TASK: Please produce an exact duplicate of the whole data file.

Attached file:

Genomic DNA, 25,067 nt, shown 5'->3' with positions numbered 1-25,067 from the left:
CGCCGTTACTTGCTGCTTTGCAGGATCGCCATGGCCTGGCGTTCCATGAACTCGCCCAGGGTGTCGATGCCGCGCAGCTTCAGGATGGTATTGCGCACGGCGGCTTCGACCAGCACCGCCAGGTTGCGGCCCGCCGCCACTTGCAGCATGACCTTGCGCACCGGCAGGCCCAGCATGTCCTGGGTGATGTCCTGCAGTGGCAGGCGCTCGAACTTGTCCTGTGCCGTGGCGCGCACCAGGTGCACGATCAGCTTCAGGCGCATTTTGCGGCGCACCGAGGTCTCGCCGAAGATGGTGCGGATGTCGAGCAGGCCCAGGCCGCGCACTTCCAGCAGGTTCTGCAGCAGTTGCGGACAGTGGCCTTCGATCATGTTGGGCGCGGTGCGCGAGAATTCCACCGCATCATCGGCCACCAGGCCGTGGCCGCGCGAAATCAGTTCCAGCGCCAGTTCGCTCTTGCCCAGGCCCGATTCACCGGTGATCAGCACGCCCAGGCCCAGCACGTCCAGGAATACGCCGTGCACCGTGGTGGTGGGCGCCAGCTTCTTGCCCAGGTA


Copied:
Genomic DNA, 25,067 nt, shown 5'->3' with positions numbered 1-25,067 from the left:
CGCCGTTACTTGCTGCTTTGCAGGATCGCCATGGCCTGGCGTTCCATGAACTCGCCCAGGGTGTCGATGCCGCGCAGCTTCAGGATGGTATTGCGCACGGCGGCTTCGACCAGCACCGCCAGGTTGCGGCCCGCCGCCACTTGCAGCATGACCTTGCGCACCGGCAGGCCCAGCATGTCCTGGGTGATGTCCTGCAGTGGCAGGCGCTCGAACTTGTCCTGTGCCGTGGCGCGCACCAGGTGCACGATCAGCTTCAGGCGCATTTTGCGGCGCACCGAGGTCTCGCCGAAGATGGTGCGGATGTCGAGCAGGCCCAGGCCGCGCACTTCCAGCAGGTTCTGCAGCAGTTGCGGACAGTGGCCTTCGATCATGTTGGGCGCGGTGCGCGAGAATTCCACCGCATCATCGGCCACCAGGCCGTGGCCGCGCGAAATCAGTTCCAGCGCCAGTTCGCTCTTGCCCAGGCCCGATTCACCGGTGATCAGCACGCCCAGGCCCAGCACGTCCAGGAATACGCCGTGCACCGTGGTGGTGGGCGCCAGCTTCTTGCCCAGGTA